Stories

Women’s soccer has another pay gap issue: The gulf between USWNT and NWSL

ISI Photos-Jane Gershovich

When life as a U.S. national team player is over, the sobering reality of women's professional soccer sets in.

We are part of The Trust Project What is it?

SEATTLE -- Keelin Winters cracked under the strain of it all.

From the time she was a little girl, her life was directed toward a singular purpose: a spot on the U.S. women’s national team. Her adolescence was spent on soccer fields. She attended summer school throughout college at the University of Portland in order to graduate a semester early with a jump on her peers.

Winters smiles thinking about her younger self during her rookie season with the Boston Breakers of the now-defunct WPS. She was a professional athlete, living in a new city and free of the burdens of adulthood.

Before I had the contract, I felt like I had nothing to lose. I was just going for it, and I was playing pretty well. As soon as I got that contract, I had something to lose.

- Keelin Winters

“I loved it,” Winters said. “I had no worries. And then the season ended, and it was, ‘Now what? How am I going to make money?’ That’s when life really kicked in.”

Her long-sought shot with the national team came just in time. In 2012, just months after the WPS folded and following a standout performance at camp, Winters earned a contract with U.S. Soccer.

“With that contract, suddenly I had stability,” Winters said. “Suddenly, I knew I had a paycheck every month for as long as I was good enough to maintain my contract. So, talk about pressure. … And if I’m being completely honest, some of that pressure absolutely got to me. I had a hard time dealing with that.”

The intensity of U.S. women’s national team camps is legendary. Most national teamers have given up trying to explain it, shaking their heads with dark humor that suggests that, if you haven’t experienced the gauntlet for yourself, you’ll never fully understand.

As incendiary as anything else is the issue of pay.

For players on the fringe of the national team, they’re competing for more than just a roster spot -- they’re fighting for their livelihoods. U.S. Soccer salaries allow for a relatively comfortable living, with the new CBA paying players six-digit salaries between their national team and National Women’s Soccer League salaries. Many other NWSL players struggle to make ends meet; the league minimum is $15,000, up from $7,200 last year.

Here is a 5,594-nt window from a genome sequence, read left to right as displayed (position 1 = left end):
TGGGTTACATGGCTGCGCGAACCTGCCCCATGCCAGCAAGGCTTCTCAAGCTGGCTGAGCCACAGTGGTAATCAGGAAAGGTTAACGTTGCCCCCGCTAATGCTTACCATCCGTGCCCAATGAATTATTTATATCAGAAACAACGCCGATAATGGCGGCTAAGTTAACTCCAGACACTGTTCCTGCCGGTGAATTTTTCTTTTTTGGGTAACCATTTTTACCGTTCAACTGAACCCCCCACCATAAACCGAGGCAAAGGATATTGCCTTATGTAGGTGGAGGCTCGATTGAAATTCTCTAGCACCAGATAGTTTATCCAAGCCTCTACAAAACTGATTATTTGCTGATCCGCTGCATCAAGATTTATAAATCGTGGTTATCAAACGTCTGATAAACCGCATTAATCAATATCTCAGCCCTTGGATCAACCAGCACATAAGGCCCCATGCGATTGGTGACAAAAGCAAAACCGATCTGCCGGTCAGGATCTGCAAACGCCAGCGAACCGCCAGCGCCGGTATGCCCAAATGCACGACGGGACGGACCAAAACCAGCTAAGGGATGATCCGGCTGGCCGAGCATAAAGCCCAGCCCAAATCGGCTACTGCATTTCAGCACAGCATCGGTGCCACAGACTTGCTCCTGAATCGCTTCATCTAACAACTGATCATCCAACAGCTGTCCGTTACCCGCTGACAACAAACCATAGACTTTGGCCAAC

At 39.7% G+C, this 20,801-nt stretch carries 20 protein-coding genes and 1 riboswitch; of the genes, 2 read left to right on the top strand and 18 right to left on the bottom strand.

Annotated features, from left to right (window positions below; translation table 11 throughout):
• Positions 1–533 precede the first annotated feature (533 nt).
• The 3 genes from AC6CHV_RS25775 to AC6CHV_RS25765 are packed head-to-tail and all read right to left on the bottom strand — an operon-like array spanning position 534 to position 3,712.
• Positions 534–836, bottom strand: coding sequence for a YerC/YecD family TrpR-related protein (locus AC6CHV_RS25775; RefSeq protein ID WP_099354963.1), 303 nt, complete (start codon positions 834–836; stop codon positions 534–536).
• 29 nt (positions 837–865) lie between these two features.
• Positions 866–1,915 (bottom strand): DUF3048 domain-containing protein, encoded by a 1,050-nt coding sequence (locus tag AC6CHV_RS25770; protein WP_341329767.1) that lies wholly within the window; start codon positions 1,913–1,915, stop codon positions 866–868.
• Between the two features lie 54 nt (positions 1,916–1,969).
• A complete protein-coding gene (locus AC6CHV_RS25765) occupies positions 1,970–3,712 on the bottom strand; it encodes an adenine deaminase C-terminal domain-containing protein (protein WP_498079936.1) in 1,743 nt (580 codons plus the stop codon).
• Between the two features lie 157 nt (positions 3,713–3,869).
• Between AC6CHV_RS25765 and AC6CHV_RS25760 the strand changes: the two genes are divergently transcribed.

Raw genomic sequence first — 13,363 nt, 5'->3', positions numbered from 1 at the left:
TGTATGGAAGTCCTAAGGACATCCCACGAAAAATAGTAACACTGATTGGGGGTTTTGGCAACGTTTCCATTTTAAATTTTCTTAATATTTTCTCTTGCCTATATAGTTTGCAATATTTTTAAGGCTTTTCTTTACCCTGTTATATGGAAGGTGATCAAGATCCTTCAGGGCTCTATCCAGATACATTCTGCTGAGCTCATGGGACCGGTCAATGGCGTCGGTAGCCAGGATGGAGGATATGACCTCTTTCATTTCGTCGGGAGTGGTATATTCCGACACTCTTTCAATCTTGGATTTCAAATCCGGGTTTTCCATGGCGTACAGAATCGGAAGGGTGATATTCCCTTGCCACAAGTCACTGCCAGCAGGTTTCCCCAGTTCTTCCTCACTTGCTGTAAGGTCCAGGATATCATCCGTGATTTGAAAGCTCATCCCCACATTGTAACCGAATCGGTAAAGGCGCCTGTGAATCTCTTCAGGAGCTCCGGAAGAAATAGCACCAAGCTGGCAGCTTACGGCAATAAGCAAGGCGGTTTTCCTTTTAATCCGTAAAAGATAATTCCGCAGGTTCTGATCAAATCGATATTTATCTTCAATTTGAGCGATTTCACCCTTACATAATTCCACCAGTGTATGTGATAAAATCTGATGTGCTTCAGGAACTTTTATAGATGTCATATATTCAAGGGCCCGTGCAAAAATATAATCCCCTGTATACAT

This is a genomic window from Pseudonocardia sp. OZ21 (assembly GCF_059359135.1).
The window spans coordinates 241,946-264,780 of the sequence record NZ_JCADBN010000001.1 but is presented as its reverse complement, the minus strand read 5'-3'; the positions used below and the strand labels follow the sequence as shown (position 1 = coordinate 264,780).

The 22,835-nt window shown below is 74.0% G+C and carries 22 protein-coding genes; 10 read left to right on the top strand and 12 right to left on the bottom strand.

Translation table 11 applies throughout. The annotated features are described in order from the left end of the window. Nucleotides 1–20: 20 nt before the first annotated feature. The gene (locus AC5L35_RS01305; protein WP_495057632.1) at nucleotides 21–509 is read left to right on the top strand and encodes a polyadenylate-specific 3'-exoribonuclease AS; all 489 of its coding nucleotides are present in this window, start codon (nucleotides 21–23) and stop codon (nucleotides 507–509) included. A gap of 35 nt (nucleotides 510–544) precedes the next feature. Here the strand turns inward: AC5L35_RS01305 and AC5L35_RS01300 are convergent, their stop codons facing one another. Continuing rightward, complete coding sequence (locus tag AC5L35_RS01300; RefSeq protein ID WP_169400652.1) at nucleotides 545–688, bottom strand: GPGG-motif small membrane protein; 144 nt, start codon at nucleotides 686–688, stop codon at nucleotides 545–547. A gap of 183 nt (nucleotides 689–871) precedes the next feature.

Jim O'Connor-USA TODAY Sports

Jim O'Connor-USA TODAY Sports

For so long, the national team had been Winters’ all-consuming goal, and suddenly she had it. She had security that came with it, too.

“Before I had the contract, I felt like I had nothing to lose. I was just going for it, and I was playing pretty well. As soon as I got that contract, I had something to lose. I think that psychology led to the slump that I found myself in.”

Fretting over her standing led to a pair of ill-fated career moves, as well. Advised by then-U.S. coach Pia Sundhage that, to stay in the fold, she would be best served looking abroad, Winters jumped at the first opportunity – even if her gut warned her that Germany’s Turbine Potsdam, under notorious taskmaster Bernd Schröder, wasn’t the right fit.

She was called into national team camp under Sundhage’s replacement, Tom Sermanni, early the next year, and despite playing hurt and with fragile confidence, Winters went anyway.

“I was wrecked. But I was on contract and I felt so much pressure,” Winters said. “‘OK, I’ll come in.’ I played like crap. I wish I would’ve told Tom that I was in a bad place. ‘You can take my contract, but I don’t want to come in.’”

It might not have mattered. Shortly after that January camp, Winters was dropped from the team.

Winters soldiered on for four more seasons with the Seattle Reign, where she was named captain as the heartbeat of back-to-back regular-season champions. When it became apparent that she was unlikely to ever get another serious opportunity with the national team, though, she began plotting her next move.

She spent most of last season rushing home after practices to change into a business suit for one job interview or another.

Winters, who goes by Keelin Pattillo in her post-playing career and following her 2015 marriage, retired this past offseason at the age of 27. She has since been hired by the Kirkland Fire Department in the Seattle suburbs. She’s currently working as a probationary firefighter in what is essentially a yearlong tryout.

The decision brought her peace, and not only because she finds her second act so fulfilling.

“My whole pro career was thinking about what’s next, and what I was going to do after soccer, purely for the financial reason,” Winters said.

Would she still be playing if that last part wasn’t such a pressing concern? “There’s a good possibility,” Winters said. “I don’t think I would’ve been as quick to make my decision to move on from soccer.” 

NEXT: Getting dropped means lost money, health insurance and more